Atlus’ Persona series amassed a large cult audience, with games following the traditional role-playing format (like Persona 4: Golden for PS Vita) and oddball entries that fared well, such as the Persona 4 Arena fighting series, topped by last year’s Ultimax. No matter what kind of gameplay the company provides, the series remains focused on its imaginative story, filled with plenty of laughs and twists to keep fans interested.
There’s no question fans will return when Atlus releases Persona 5, the latest entry in the traditional role-playing series. The game will make its debut on the PlayStation 3 and PlayStation 4 in 2015, bringing with it an all-new adventure newcomers and die-hard players will find hard to resist.
The game puts you in the shoes of a young high school boy, and follows him over the course of a year. This is no ordinary kid. He possesses the ability to summon Personas because they’re part of his psyche. He makes use of this unique talent to create his alter ego, a cat burglar known as The Phantom. Assisted by a talking, shape-shifting cat and a pair of fellow students, he launches into a series of heists. However, as you might expect, things don’t always go as planned in the Persona universe.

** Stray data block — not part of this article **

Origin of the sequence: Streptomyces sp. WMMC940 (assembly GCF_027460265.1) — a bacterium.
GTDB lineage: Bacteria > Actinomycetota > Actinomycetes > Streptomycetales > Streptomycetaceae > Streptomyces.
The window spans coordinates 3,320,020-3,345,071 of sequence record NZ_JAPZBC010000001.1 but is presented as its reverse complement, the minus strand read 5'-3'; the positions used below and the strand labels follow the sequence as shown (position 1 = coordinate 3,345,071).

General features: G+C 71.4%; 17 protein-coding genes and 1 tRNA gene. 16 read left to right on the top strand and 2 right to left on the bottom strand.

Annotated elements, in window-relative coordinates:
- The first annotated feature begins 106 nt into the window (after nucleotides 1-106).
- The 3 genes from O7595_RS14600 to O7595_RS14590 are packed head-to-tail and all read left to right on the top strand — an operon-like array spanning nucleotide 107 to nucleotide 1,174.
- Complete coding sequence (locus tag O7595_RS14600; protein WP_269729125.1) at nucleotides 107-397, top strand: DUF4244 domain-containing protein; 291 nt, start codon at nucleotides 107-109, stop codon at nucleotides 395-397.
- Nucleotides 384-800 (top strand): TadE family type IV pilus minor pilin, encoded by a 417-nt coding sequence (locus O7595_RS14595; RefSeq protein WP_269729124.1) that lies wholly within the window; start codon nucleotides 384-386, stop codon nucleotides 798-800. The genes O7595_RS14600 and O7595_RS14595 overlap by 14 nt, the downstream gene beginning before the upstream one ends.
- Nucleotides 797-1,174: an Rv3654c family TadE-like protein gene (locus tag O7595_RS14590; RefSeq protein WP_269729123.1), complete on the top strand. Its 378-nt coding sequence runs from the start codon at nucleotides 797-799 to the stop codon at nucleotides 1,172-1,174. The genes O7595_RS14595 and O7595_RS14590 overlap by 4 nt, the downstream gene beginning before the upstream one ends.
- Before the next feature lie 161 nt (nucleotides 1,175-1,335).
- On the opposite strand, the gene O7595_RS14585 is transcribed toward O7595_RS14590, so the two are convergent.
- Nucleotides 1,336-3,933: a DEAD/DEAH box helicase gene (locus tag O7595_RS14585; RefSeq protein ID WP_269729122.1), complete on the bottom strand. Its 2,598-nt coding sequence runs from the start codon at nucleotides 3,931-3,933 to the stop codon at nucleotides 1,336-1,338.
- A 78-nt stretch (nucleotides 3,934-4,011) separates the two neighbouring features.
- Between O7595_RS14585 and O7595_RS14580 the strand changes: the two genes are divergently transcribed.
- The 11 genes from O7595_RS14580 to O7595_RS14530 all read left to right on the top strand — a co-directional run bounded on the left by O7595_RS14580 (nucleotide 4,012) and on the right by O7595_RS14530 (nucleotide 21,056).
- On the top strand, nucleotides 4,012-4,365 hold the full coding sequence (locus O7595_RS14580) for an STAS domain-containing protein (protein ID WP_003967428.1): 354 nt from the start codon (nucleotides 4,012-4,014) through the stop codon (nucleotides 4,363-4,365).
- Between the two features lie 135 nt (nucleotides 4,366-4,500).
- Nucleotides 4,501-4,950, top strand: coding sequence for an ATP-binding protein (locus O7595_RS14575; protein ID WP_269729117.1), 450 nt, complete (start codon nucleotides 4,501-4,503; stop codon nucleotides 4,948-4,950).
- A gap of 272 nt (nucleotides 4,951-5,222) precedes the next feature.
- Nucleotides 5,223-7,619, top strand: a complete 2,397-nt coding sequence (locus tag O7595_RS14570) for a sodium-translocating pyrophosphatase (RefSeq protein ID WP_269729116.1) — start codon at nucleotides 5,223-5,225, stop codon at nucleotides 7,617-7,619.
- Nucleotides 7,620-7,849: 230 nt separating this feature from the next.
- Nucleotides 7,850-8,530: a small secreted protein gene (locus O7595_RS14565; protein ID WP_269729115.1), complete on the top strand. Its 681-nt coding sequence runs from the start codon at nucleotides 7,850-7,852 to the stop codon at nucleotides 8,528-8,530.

Similar to previous games in the series, Persona 5 will utilize a turn-based attack system where characters wield their unique Personas and traditional weapons, primarily a melee weapon of some kind like a sword. The player must balance each attack to make the most from each strike while avoiding enemies. Fans of Persona will perfectly understand the system put in place by director Katsura Hashino and company, but newcomers should be able to grasp it quite easily as well.
Dungeon exploration makes a return in Persona 5, as you’ll need to work your way through these areas in order to successfully complete a level. However, there are a couple of twists to keep things interesting.
First, there’s a new platforming element, where you’ll jump across gaps in order to reach another path. It also helps to have proper timing when you do this, so you don’t find yourself falling and starting over again. In addition, you have the ability to dash behind cover to avoid a patrolling demon. It’s a helpful ability that gives your character a speedy advantage.
Dungeons vary, between pre-designed levels that help tie in with the overall plot, and randomly generated levels that will keep your skills up to snuff. The combination between the two make Persona 5 a bit more interesting than previous games, along with the option to connect with Personas via Social Link. This will introduce a cooperation system with characters, allowing you to build relationships with those around you, in addition to your battle party.
Only so many elements about Persona 5 have been revealed, but it looks to be a solid addition to a beloved series. We’ll see how this promising adventure fares when it arrives later this year.